Philando Castile Was Absolutely Beloved By The Kids He Served Every Day

by Jerriann Sullivan
Originally Published: 
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Philando Castile was a much-loved cafeteria supervisor at a Minnesota magnet school

Coworkers and parents of students gathered together this week to remember Philando Castile, the man who was shot and killed by a Minnesota police officer during a traffic stop on Wednesday. Colleagues said Castile was an ambitious man and a role model for the hundreds of students he served as a cafeteria supervisor at J.J. Hill Montessori Magnet School in Saint Paul.

Castile memorized the names of the 500 children and their food allergies, a former colleague told reporters. “He remembered their names. He remembered who couldn’t have milk. He knew what they could have to eat and what they couldn’t,” Joan Edman, 62, told TIME. Edman recently retired from the school. “This was a real guy. He made a real contribution. Yes, black lives matter. But this man mattered.”

Indeed, here is a card a student made upon hearing the news of Castile’s tragic death.

Castile was shot and killed in front of his girlfriend, Diamond Reynolds, and her 4-year-old daughter after police pulled their car over for a broken headlight. Reynolds said Castile was following the officer’s instructions to put his hands in the air and get his license and registration. He told police he had a permit to carry a gun and that it was in the car, according to Reynolds. Castile did “nothing but what the police officer asked of us,” she said. “Nothing within his body language said shoot me.”

She captured the moments following the shooting on video using Facebook Live. It went viral and sparked protests across the United States. Since then, the magnet school community where Castile worked has spoken out about how important he was in the lives of 500 children.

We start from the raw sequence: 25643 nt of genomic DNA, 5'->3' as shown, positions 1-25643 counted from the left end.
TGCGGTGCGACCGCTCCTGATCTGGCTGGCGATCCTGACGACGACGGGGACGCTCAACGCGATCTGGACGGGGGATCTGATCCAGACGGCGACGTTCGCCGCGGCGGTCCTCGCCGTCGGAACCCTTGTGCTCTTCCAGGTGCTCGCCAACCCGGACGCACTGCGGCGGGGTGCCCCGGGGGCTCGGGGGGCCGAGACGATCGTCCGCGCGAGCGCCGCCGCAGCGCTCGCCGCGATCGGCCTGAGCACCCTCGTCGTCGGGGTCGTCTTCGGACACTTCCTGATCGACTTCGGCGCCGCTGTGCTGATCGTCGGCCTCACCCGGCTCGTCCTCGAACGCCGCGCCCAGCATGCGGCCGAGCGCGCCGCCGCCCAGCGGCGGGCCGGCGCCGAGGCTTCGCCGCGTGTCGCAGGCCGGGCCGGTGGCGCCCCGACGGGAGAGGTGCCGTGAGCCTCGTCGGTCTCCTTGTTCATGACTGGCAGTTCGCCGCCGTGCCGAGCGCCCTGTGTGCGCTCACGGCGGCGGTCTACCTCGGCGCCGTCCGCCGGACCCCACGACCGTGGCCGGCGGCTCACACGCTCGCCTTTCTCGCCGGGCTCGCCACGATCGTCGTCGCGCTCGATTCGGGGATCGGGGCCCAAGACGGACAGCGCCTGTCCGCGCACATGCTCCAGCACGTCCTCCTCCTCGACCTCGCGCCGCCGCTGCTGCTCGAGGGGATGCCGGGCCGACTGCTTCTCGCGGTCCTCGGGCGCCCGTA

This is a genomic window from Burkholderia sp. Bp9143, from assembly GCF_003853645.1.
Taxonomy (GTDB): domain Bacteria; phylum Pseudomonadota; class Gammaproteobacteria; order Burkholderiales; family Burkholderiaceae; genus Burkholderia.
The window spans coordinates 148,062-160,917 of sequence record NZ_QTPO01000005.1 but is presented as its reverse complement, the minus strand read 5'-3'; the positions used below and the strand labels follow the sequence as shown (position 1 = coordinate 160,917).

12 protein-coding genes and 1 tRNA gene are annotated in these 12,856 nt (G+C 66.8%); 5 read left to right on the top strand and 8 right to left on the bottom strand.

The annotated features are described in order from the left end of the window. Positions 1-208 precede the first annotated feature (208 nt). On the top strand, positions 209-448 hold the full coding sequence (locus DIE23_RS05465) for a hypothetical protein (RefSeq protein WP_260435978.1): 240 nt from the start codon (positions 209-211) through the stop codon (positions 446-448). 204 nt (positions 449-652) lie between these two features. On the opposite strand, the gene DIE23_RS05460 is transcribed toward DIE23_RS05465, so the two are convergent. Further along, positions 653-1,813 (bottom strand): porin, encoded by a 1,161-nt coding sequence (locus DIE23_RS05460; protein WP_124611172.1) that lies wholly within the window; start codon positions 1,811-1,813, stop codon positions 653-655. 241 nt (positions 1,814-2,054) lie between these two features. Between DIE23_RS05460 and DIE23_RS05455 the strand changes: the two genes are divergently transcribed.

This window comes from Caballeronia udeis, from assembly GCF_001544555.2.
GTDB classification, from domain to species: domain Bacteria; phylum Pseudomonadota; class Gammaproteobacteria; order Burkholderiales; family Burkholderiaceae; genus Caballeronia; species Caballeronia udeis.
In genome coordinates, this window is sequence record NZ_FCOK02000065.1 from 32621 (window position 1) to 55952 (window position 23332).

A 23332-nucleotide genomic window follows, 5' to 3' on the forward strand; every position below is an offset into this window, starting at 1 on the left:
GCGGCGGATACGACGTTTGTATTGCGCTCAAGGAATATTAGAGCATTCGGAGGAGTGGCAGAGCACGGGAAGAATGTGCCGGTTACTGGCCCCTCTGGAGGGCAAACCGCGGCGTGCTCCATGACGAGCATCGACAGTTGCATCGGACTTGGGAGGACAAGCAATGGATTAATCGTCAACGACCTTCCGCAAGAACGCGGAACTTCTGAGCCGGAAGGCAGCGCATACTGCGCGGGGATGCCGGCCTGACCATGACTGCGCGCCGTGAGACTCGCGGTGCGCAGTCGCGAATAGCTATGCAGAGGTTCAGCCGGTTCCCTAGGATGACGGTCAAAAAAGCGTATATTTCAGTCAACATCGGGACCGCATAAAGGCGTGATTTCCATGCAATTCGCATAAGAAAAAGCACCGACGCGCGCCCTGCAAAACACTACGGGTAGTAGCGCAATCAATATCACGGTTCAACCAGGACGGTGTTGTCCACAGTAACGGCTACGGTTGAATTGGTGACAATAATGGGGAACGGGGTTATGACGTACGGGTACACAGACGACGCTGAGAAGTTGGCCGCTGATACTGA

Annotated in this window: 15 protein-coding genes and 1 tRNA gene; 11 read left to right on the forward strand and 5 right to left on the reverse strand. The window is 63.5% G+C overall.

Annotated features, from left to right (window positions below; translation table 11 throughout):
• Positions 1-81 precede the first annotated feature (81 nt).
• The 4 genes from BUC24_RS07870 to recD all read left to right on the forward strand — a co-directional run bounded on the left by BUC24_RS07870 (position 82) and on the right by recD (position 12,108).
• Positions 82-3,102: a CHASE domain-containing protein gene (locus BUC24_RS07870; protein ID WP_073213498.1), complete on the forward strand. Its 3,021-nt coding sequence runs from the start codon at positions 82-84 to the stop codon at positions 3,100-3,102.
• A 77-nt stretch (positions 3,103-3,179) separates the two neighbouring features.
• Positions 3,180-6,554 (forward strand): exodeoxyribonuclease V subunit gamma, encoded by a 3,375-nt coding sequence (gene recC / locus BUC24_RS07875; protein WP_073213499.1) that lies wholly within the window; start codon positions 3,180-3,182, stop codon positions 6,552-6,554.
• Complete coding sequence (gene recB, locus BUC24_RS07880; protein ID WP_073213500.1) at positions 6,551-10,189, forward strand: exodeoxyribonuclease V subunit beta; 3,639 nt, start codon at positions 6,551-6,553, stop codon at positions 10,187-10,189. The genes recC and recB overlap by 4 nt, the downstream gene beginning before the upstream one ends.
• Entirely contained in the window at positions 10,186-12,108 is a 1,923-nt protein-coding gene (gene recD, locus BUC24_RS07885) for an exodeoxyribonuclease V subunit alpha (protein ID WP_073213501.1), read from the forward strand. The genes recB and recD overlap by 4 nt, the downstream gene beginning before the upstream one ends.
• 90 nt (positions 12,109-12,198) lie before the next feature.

“We had a calmer cafeteria this year, and I think it was because he was there.” Edman said Castile was a devoted employee who adhered to rules strictly. “I’ve never seen anybody take that kind of role so seriously,” she shared. Edman said the kids Castile served looked up to him because he taught them lessons about being respectful. She said he “has that presence that people respect and they become more respectful too.”

“I think he did that for kids. Kids watch everything, and they saw that,” Edman shared. “He had so much going for him. He didn’t have an ax to grind. It just doesn’t make sense. This is a real person. Five hundred real children are directly impacted.”

Castile, killed a week and a half before his 33rd birthday, had worked for Saint Paul Public Schools (SPPS) since he was 19 years old starting in the Nutrition Services Department, the school district said in a statement. “I am deeply sorry for his family and for their loss. He’s worked in SPPS for many years and he graduated from our district, so he was one of our own,” SPPS Superintendent Valeria Silva said. Castile had been promoted to his supervisor role two years ago. Parents of students who attend the school came together to remember the man they said made the cafeteria into a positive and cheerful space.

“He was a fixture. I was always happy to see him around school. The cafeteria was a pretty happy place,” says Andrew Karre, whose 8-year-old son attends the school. “He was part of the community and an important one. He was just a nice, caring person who worked at the school, who should not be dead.” Minnesota Gov. Mark Dayton agreed and asked the U.S. Department of Justice to launch an investigation in the shooting.

“Nobody should be shot and killed in Minnesota for a tail light being out of function,” the governor told reporters this week. “Would this have happened if the driver and the passengers were white? I don’t think it would have.”

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